do you really think threatening the 2 members of that rail company over the internet is a good idea?

    Reply
  5. Peter Brietbart

    ” So when my contract killer comes for those two gentlemen”

    “and secondly that the smarmy villains that work for them make this world a slightly more unpleasant place to live in”

    you seem nice, shame the ” smarmy villains” didnt make a hit on you, maybe next time 😉

    Reply
  6. Actually i had this exact same problem before. I got to the station ten minutes early to pick up my pre-paid ticket but unfortunately there was a uncharacteristically long Que.. with a few people taking quite along time.Despite there being a small maned ticket office customers who had bought their tickets online where told to get it from the one ticket machine. after waiting ten minutes there was still someone in front of me having to buy a ticket from scratch so deciding that it would be unlikely to pick up my reserved ticket in time and when it costs 60+ pounds for the journey you don’t want to miss the train.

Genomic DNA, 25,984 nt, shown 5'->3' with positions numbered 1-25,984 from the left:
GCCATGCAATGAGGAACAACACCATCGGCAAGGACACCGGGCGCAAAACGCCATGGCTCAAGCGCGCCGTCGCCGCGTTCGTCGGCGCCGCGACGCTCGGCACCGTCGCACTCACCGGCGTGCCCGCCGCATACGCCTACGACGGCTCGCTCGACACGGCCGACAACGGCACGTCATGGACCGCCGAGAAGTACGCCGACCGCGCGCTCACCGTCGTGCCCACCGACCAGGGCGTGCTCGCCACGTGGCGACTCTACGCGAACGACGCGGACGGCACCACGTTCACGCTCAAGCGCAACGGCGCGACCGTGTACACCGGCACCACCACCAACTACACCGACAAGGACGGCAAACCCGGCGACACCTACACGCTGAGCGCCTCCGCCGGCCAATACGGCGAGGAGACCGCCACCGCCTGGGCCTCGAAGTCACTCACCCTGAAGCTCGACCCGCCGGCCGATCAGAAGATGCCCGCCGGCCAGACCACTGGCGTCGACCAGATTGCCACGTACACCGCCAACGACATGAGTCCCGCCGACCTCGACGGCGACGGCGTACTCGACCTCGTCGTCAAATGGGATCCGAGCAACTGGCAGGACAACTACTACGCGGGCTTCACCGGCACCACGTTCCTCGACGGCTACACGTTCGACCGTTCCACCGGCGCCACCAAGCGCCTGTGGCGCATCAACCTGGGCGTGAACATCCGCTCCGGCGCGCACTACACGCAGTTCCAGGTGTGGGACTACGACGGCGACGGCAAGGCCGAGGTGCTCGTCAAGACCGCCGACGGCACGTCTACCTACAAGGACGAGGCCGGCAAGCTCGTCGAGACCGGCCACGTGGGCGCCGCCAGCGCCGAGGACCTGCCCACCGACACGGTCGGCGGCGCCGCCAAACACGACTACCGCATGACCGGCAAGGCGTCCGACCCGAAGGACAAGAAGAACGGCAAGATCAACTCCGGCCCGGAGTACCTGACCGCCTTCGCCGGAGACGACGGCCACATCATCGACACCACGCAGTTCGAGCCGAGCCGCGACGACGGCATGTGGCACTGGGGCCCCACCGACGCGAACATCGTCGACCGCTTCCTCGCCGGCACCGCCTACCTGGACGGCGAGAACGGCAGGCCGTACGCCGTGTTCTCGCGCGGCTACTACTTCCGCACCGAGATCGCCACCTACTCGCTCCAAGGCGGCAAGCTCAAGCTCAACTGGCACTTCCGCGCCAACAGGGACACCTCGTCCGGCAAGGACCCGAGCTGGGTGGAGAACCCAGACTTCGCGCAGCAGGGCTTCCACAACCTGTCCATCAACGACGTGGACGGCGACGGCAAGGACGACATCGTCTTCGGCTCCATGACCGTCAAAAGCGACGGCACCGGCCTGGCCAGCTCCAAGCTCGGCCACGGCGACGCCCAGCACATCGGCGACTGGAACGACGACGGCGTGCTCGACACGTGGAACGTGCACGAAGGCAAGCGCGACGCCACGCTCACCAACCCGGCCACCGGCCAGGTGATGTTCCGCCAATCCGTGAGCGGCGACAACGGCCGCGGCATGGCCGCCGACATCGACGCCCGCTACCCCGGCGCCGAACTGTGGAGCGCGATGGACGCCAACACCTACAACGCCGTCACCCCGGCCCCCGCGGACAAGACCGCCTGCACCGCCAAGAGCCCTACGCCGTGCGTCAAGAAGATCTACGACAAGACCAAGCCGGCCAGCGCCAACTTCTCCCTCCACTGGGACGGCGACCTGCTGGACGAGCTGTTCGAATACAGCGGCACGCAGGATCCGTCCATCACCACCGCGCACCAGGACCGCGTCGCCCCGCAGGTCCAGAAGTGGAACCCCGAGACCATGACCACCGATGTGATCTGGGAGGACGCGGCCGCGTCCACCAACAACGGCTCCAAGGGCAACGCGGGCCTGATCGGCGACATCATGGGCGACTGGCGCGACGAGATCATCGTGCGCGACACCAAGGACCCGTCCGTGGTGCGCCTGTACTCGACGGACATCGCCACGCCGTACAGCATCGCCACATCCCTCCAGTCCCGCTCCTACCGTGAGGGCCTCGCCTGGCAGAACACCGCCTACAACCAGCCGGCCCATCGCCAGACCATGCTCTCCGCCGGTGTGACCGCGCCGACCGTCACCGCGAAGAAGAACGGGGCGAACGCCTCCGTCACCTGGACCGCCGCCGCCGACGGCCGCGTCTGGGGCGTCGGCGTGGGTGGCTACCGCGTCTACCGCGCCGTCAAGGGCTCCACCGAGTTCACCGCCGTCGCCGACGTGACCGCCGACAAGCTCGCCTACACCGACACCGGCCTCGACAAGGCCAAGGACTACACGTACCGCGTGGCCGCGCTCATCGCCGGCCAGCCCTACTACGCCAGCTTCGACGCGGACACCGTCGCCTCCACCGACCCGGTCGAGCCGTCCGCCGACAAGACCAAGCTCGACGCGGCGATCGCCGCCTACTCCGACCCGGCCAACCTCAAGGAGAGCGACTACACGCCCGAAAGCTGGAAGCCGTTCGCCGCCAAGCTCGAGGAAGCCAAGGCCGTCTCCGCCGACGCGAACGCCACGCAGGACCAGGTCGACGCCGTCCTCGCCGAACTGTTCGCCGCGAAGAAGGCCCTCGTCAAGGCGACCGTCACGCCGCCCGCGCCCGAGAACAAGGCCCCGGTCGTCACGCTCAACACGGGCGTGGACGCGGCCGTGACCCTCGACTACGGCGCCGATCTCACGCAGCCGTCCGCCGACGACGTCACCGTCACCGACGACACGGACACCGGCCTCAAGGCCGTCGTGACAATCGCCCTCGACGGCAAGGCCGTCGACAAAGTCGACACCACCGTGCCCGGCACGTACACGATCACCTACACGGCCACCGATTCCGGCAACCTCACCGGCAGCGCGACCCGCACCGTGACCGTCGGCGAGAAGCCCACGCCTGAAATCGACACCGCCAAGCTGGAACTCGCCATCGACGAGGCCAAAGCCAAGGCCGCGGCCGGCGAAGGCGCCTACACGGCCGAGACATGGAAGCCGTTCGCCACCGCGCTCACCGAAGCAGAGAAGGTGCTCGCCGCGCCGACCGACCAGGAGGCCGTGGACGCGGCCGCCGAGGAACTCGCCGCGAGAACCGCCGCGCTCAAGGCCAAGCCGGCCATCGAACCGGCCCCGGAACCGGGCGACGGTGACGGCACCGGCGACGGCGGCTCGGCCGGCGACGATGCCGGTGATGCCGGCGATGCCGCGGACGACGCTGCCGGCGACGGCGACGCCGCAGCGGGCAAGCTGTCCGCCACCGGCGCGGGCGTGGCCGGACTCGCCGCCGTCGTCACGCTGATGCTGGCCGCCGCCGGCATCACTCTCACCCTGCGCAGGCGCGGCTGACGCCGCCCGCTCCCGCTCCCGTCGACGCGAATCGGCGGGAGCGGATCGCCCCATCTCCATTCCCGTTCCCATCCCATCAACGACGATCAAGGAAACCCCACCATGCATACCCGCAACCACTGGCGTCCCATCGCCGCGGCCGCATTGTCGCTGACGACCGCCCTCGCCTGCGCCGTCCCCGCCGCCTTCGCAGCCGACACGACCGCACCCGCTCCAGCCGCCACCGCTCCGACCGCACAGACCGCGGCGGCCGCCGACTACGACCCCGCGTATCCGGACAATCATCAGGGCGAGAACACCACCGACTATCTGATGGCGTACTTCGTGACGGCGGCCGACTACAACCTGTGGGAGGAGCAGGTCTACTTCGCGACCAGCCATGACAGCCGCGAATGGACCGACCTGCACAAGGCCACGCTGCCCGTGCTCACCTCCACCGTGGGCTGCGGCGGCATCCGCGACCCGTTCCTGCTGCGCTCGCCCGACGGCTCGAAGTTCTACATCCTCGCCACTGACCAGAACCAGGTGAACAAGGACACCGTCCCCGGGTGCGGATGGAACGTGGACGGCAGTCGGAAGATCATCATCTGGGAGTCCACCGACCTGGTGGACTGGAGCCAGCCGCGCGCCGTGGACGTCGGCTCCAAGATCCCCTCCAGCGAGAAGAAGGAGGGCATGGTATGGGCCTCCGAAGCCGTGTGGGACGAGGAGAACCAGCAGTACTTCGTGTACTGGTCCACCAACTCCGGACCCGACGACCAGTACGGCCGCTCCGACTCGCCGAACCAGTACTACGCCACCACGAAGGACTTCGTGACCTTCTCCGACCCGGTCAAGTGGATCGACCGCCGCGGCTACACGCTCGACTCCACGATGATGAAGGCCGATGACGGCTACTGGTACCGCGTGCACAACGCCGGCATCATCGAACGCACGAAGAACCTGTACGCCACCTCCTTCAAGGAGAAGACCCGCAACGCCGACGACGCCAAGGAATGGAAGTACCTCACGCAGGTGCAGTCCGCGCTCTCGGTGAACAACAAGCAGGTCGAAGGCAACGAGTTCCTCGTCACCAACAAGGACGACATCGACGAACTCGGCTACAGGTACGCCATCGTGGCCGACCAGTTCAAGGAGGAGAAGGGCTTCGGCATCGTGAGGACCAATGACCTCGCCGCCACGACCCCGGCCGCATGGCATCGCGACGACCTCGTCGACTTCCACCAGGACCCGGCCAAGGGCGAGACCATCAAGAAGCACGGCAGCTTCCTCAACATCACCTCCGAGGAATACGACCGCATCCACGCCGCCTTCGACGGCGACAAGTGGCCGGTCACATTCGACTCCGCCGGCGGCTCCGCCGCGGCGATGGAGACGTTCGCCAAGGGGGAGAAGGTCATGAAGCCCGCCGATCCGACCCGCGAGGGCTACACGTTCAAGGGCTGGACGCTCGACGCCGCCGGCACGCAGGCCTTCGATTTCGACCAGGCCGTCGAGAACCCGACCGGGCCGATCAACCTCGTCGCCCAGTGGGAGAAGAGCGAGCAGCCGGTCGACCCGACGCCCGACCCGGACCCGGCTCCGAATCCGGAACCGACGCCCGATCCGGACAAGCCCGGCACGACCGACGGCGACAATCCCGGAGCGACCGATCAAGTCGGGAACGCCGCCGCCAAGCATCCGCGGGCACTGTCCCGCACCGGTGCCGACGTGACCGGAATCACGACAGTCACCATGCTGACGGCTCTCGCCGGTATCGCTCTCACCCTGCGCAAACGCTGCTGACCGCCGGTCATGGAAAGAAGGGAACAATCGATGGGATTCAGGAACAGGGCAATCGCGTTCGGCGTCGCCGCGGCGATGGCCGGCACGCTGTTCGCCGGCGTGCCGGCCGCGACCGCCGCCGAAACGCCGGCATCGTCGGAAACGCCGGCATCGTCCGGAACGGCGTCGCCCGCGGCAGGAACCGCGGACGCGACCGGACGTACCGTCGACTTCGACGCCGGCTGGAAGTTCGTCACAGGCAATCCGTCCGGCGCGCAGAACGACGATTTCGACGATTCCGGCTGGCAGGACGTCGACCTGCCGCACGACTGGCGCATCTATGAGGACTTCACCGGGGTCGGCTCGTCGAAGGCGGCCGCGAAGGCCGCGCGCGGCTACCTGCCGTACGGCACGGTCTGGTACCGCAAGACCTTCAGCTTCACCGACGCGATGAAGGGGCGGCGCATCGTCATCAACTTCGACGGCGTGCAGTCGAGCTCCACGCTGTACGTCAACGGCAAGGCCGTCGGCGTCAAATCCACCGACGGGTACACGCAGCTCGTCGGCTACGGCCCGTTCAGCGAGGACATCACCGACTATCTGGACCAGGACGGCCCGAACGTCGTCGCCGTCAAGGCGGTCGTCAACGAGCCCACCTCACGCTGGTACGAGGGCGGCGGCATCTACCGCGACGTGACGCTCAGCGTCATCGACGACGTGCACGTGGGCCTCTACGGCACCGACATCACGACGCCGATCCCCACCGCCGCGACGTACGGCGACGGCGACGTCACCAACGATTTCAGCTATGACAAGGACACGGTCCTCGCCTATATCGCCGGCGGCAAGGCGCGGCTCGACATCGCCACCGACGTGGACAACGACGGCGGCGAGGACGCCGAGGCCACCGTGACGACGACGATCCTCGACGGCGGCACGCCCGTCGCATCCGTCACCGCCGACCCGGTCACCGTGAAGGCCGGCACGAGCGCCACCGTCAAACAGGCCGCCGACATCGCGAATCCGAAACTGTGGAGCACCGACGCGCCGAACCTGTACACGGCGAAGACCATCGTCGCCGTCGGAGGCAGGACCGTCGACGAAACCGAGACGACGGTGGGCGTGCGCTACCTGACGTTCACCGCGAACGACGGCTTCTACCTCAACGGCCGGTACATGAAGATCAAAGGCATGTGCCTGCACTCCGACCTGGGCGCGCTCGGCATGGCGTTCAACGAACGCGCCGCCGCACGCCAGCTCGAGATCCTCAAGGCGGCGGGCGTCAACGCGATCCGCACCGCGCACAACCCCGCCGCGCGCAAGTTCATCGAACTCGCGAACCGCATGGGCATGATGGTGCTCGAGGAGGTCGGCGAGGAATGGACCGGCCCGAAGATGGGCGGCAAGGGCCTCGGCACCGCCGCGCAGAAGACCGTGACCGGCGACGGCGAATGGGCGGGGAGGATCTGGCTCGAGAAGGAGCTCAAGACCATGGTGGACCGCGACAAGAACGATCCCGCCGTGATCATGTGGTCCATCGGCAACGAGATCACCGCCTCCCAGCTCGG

soon after departing the ticket inspector asked for my ticket. I showed him the print out for the ticket and my rail card and explained how i had been trying to collect the ticket at the station but couldn’t because there were quite a few people who couldn’t use the machine. He then informed me that because the machine was working i should have collected my ticket prior to travelling at that he wouldn’t issue it to me on train, despite previously mentioning that he can issue on the train if the ticket machine is reported faulty. The advice i was given was to get off at the next stop and get my ticket issued then but as it was only valid for that train by the time i would have got it the train would have left and i would have had to got a new ticket at an extortionate price.